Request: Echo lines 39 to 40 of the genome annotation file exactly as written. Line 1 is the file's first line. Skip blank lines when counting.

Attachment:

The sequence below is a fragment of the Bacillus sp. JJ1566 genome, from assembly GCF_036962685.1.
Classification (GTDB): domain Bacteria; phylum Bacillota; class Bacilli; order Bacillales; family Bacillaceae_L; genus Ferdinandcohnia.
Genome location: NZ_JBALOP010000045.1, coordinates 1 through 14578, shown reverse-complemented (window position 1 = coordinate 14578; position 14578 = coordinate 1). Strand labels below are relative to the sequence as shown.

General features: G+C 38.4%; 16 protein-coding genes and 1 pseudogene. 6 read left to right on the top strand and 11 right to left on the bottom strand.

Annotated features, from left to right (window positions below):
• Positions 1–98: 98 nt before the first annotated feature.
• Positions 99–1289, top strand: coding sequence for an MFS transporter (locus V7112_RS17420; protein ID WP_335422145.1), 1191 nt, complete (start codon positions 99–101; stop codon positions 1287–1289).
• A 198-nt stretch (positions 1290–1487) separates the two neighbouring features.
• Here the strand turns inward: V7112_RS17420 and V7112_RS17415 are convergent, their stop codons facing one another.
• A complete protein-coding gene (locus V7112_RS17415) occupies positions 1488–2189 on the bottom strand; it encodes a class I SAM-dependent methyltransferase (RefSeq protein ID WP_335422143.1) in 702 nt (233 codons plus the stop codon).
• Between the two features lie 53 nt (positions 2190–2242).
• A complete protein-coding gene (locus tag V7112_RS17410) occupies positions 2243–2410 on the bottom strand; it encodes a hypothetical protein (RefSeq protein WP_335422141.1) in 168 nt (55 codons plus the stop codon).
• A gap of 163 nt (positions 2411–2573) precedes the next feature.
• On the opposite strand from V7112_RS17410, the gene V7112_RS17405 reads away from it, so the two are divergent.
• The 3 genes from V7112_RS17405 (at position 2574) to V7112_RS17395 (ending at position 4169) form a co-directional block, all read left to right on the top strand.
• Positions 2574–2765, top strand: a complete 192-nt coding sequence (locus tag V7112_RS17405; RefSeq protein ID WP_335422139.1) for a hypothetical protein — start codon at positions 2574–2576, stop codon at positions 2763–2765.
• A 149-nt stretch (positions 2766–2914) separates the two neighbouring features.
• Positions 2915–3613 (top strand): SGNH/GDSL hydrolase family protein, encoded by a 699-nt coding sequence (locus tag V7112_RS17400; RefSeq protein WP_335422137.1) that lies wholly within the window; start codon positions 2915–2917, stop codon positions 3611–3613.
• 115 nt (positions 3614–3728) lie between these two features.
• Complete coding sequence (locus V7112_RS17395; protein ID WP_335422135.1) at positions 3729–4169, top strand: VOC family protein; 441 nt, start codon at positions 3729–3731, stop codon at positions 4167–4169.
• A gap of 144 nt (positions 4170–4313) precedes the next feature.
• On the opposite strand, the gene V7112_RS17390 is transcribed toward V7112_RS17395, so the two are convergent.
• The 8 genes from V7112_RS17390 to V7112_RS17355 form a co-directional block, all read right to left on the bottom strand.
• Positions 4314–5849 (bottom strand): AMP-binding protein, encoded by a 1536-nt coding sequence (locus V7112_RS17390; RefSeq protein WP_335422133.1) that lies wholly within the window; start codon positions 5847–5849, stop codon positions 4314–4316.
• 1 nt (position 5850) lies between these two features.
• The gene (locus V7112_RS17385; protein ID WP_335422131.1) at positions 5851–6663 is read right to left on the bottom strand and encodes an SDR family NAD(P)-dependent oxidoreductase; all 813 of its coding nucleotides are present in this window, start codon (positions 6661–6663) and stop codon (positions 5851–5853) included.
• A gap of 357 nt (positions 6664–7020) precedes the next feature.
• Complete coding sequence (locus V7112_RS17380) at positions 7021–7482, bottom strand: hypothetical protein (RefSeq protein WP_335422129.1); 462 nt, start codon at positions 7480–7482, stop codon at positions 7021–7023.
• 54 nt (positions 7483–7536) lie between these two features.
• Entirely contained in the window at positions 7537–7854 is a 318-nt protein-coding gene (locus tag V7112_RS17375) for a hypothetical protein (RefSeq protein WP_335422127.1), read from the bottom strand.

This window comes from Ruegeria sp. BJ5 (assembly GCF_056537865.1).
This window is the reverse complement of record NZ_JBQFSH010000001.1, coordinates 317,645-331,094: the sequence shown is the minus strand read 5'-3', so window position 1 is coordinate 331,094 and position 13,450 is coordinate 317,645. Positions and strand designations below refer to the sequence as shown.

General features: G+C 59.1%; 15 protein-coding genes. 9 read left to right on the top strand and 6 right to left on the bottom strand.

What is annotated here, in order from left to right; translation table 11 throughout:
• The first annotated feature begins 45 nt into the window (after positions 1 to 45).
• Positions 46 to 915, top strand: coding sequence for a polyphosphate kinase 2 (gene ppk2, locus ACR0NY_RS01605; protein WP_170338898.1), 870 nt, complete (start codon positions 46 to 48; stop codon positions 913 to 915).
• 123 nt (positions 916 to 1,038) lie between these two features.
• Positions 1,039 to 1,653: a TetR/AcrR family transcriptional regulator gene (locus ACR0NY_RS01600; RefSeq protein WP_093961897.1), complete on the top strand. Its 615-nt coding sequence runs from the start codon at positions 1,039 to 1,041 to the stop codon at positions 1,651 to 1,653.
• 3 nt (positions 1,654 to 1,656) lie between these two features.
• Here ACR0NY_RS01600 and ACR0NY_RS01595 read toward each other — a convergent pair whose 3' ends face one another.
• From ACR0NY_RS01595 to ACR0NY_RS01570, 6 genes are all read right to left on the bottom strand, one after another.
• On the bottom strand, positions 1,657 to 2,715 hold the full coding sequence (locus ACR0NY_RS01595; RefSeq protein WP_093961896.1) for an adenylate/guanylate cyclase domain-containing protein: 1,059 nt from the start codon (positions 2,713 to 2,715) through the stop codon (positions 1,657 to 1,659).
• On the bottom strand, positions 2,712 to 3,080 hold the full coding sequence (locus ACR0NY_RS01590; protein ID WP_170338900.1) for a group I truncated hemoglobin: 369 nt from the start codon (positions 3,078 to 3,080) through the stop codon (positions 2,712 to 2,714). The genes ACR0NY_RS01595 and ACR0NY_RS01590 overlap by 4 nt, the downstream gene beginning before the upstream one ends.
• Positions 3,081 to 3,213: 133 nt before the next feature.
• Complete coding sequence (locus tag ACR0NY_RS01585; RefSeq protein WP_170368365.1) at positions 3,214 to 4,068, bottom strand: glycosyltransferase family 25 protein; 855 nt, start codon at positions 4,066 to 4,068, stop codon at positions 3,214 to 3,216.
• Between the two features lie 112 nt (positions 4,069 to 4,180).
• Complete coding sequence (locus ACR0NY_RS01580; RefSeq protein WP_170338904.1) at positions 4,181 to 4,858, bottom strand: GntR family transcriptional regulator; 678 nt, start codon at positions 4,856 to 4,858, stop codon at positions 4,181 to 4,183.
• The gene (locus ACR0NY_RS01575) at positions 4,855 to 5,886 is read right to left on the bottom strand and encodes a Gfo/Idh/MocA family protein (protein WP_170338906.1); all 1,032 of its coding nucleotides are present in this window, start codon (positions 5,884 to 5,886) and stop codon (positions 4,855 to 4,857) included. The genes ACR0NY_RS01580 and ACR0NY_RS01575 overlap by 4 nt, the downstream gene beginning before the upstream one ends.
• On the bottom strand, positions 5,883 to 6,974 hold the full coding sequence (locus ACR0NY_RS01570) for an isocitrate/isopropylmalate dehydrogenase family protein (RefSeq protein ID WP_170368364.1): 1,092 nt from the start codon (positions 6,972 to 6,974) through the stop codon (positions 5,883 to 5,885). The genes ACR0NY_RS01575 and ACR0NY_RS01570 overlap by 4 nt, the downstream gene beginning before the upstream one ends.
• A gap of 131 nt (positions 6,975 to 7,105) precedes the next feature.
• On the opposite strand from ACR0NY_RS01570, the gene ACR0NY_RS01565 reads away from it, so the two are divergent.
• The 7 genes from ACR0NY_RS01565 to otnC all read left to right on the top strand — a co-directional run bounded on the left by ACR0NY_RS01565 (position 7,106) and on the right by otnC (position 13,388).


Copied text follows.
• 3 nt (positions 1,654 to 1,656) lie between these two features.
• Here ACR0NY_RS01600 and ACR0NY_RS01595 read toward each other — a convergent pair whose 3' ends face one another.